Going beyond the other firewalls, Norton includes active protection against exploit attacks on vulnerabilities in the operating system and popular applications. You can view the impressive list of attacks blocked, and even dig in for an online page describing each. A feature called DeepSight blocks contact coming from a constantly updated list of known attackers.

Application blocking, disabled by default, prevents unauthorized programs from using your network and internet connections. If you turn it on, you get a pop-up query each time Norton sees a new program attempting a connection. When I turned it on for testing, I made sure to check the box that automatically allows access for Apple-signed programs. Even so, it generated a huge number of pop-ups, significantly more than McAfee or Intego Mac Internet Security X9. I had to turn the feature off because it was interfering with my other testing.

Norton's Windows firewall is vastly more sophisticated. To start, it automatically configures permissions for a huge collection of known and trusted programs. The Mac edition clearly doesn't; it asked me whether to allow Chrome and Safari to go online. When the Windows version doesn't recognize a program, it monitors that program closely for suspect behavior and cuts the network connection if it detects abuse.

Even though it doesn't come up to the level of the Windows firewall, the firewall in Norton's Mac edition does more than most. If you enable application control, be prepared for an initial flurry of pop-ups. Once those are past, it should be smooth sailing.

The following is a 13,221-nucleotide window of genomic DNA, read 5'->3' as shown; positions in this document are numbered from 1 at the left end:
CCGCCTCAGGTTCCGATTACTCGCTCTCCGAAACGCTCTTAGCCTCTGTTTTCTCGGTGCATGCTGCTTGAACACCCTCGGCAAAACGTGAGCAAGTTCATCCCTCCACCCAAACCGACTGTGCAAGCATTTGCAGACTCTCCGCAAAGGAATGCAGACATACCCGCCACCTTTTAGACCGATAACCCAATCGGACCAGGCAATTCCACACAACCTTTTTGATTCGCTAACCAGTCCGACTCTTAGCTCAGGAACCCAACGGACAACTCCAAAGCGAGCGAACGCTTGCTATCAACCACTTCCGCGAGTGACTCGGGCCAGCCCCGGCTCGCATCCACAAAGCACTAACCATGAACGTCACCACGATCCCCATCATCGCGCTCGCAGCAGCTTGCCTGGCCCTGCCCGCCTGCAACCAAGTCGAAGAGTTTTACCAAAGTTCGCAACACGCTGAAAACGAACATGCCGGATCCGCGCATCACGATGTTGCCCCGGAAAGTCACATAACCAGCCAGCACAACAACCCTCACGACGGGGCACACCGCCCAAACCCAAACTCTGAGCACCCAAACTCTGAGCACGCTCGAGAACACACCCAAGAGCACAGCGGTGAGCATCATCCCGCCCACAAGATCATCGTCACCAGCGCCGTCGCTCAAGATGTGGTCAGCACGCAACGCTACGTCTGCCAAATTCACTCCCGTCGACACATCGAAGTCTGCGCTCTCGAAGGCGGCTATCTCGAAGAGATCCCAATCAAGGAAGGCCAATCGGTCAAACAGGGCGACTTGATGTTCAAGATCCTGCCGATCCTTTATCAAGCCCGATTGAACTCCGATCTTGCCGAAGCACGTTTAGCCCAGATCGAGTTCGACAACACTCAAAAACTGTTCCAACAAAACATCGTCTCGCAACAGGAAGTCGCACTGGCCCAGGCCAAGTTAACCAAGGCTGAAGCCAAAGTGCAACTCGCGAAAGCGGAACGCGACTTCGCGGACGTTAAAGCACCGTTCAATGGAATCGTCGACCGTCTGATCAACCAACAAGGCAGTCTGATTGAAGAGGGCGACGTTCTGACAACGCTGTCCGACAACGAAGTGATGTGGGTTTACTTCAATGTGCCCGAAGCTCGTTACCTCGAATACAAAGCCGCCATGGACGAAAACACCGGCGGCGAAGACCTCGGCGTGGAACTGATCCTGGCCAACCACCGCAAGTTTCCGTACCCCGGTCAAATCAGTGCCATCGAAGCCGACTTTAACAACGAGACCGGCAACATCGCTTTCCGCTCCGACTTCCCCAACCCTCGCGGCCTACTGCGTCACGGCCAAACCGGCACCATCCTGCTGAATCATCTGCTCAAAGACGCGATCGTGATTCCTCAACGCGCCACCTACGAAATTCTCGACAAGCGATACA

Excellent for Mixed Households

Your $89.99 per year subscription to Symantec Norton Security Deluxe (for Mac) does let you install protection on five devices (macOS, Windows, iOS, or Android), but it's still a higher entry price than most. In addition, you get a lot more when you use one of your licenses to install protection on a Windows box, or even an Android device. While Norton is excellent, there are even better choices, however—especially if you have a Mac-centric household.

Kaspersky Internet Security for Mac is also a suite, though with a different feature set from Norton, and it's priced the same as many standalone Mac antivirus utilities. In addition, it has certifications from two independent labs to Norton's one. Bitdefender Antivirus for Mac also earned two lab certifications, and it took the top score in every lab test. While Norton is a very good product, Kaspersky and Bitdefender are our Editors' Choice winners for Mac antivirus.

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Neil Rubenking By Neil J. Rubenking Lead Analyst for Security Twitter Email

Neil Rubenking served as vice president and president of the San Francisco PC User Group for three years when the IBM PC was brand new. He was present at the formation of the Association of Shareware Professionals, and served on its board of directors. In 1986, PC Magazine brought Neil on board to handle the torrent of Turbo Pascal tips submitted by readers. By 1990, he had become PC Magazine's technical editor, and a coast-to-coast telecommuter. His "User to User" column supplied readers with tips… More »